The "slowing down the game" issue is a more serious objection, but I think that the vast majority of this problem comes from poor over-rates. Back in the olden days they could bowl well over a hundred six-ball overs a day, sometimes up around 120 with spinners on.

    Unfortunately, the last time a match referee severely punished a captain for a very slow over rate, Ganguly went to court and got the ruling overturned.... Still I'd like to see captains suspended for poor over rates.

  7. Q said...

    Brilliant suggestion zqazi - I believe that could work.

    I too watch cricket to see the best team win David, however there is this whole drama associated with decisions that could have gone either way. The drama diminishes if all such decisions are 'challenged' - not that I don't want them to be challenged, but I was just thinking aloud.

    Plus the diminishing of the drama is due to slowing down the game.

  8. straight point said...

    another suggestion is why not try this system first at domestic games and evaluate the situations, circumstances arising out of these...tweak them and then apply them to international cricket...

    till then lets give bloggers to write something on blogs ;)

  9. obaid said...

    zqazi, great increment to an already great idea :) There is one flaw with the captain on the field asking for the review. For the side batting, the captain may not be at the crease. Thats why I suggested the coach should ask for a review (like NFL)... but I like your idea of having a designated "challenger"

    @q, asking for a review has its own drama. Trust me, there will be more drama if we have the audience ooing and aaing and asking for a review. I speak from personal experience... I was at the US Open this Fall watching Del Potro play Nadal. Nadal was whipping Potro's butt... one Nadal ball landed close to the sideline and was rules out... me and my family started yelling "challenge... challenge!" Del Potro looked at us with a "what the heck" look and went for a pretty poor challenge which he obviously lost. So we made history by adding excitement to a very boring match :)

    Anyways, I do agree with Uncle J Rod that challenges can slow the game down. This certainly is the case with NFL games. However in tennis this is not the case... you have a few seconds to challenge, hence I said that the challenge has to occur before the next ball is bowled. Im sure a system can be put in place that is smooth. As it is, with current technology, playback occurs right after the ball is bowled.. so we dont have to wait for the reel to be prepared etc.

  10. Anonymous said...

    They tried a referral system in England for the Friends Provident trophy this year but the general consensus seemed to be that it didn't really worked. I didn't follow the story enough to know why. It may have been that there weren't any decisions that were really suitable for referral, as don't think any referred decisions were actually overturned, so the system didn't get a proper test.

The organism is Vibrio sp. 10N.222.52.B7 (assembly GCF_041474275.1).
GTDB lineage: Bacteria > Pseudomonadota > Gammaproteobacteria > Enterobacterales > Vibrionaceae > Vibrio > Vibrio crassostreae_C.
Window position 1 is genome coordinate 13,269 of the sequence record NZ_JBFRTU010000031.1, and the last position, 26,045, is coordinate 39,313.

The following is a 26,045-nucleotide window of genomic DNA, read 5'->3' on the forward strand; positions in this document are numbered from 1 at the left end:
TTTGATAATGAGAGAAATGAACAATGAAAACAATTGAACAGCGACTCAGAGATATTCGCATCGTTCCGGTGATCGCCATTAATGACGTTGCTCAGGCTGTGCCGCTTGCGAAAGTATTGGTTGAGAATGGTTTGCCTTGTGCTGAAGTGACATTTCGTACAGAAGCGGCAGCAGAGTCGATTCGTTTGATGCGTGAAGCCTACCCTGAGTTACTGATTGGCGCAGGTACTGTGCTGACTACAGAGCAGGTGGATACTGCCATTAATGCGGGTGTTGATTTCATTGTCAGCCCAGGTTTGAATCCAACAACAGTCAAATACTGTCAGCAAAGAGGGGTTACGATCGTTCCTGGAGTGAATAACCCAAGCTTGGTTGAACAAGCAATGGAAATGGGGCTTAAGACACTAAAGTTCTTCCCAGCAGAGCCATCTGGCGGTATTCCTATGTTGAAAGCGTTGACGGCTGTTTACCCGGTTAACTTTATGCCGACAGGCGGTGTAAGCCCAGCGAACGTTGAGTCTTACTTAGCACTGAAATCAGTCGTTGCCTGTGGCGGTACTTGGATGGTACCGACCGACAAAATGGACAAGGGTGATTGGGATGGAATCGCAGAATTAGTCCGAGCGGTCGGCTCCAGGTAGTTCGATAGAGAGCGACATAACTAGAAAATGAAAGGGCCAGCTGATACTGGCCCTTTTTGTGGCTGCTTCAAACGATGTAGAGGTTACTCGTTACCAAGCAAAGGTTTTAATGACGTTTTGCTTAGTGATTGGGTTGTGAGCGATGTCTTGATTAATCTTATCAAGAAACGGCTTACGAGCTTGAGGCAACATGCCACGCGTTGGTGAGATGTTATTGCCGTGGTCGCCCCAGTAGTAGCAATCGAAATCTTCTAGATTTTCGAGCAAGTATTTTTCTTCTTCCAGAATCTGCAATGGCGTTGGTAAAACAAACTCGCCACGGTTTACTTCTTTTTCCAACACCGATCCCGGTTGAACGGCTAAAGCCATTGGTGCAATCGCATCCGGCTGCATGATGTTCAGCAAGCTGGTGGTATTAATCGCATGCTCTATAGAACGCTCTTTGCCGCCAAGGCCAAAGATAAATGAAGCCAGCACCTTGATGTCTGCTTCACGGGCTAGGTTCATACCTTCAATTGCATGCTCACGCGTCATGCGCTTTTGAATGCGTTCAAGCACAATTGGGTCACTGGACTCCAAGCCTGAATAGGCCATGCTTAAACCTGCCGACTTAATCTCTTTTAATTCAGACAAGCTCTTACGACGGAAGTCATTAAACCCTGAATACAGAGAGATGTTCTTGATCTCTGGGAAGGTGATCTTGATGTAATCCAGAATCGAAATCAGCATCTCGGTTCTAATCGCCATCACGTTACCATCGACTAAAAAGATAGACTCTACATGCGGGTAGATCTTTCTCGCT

I don't see how it would dramatically slow the game down if the number of referrals is restricted, and it may improve the game by reducing dissent at bad decisions and may encourage batsmen to walk / discourage fielders from claiming non-catches if they know that the referral would catch them. I also don't think I agree with the view that mistakes are part and parcel of the game although I'm willing to be persuaded. The fact that we're all thinking about what might have been if Sangakarra hadn't been wrongly given out surely suggests that there's a greater interest to be served in these decisions being right.

  11. Anonymous said...

    BTW Obaid if you can catch any highlights of Sangakkara's innings it's well worth a look. Also for an excellent supporting hand played by Malinga.

  12. Q said...

    Agree totally with straight point - the ideas needs to be tried at the domestic level before being passed for the international level.

    Miriam - your knowledge of the game impresses me. First with the pink dressing rooms, then stuart broad's t-shirt, and now the fact that this referral system has been tried before - u have definitely added a lot to my knowledge, and I thought I knew everything.

    Obaid, I agree there could be more drama added with referrals.

    All I was doing was playing the devil's advocate and suggesting something from the other side - no one would complain anymore about a batsman being given out when he wasn't - it does take something out of the game. Bad decisions have been associated with the game since its inception. Obviously we don't watch cricket to see wrong umpiring decisions, but do u understand what im saying?

    Lets go back to the 1987 world cup semi final between Pakistan and Australia. Had there been TV umpires then, Dean Jones would have been run out and Imran Khan would have been not out. In that case Pakistan would have probably won the semi, played the final, and won the world cup. Imran Khan would have retired and built his cancer hospital.

    There would have been no special comeback victory of 1992 nor would there have been any pleading by the Pak Govt. to get Imran Khan back from retirement after the 1987 world cup.

    KC wouldn't have written the amazing 'i am waiting' blog.

    Had Imran Khan left in 1987, players like Inzamam, Waqar, Mushtaq, Aqib may have never played for Pakistan.

    All this cos someone suggested the use of technology to judge run outs. Thank god that happened in the mid 90s.

    See how much drama would have been lost had their been TV umpires in 1987?

  13. NAzhar said...

    I agree with David...you want to see the best team win the match...I also think that the use of challenges and technology will make the umpires job easier as they will have less tension about making incorrect decisions.

    As far as slowing the game down - for test matches it doesnt matter coz how much slower can a 5 day game really become :-) For 1 days, I think umpires will call for the 3rd umpire less often on obvious decisions and overall I do not think the game will be slowed down.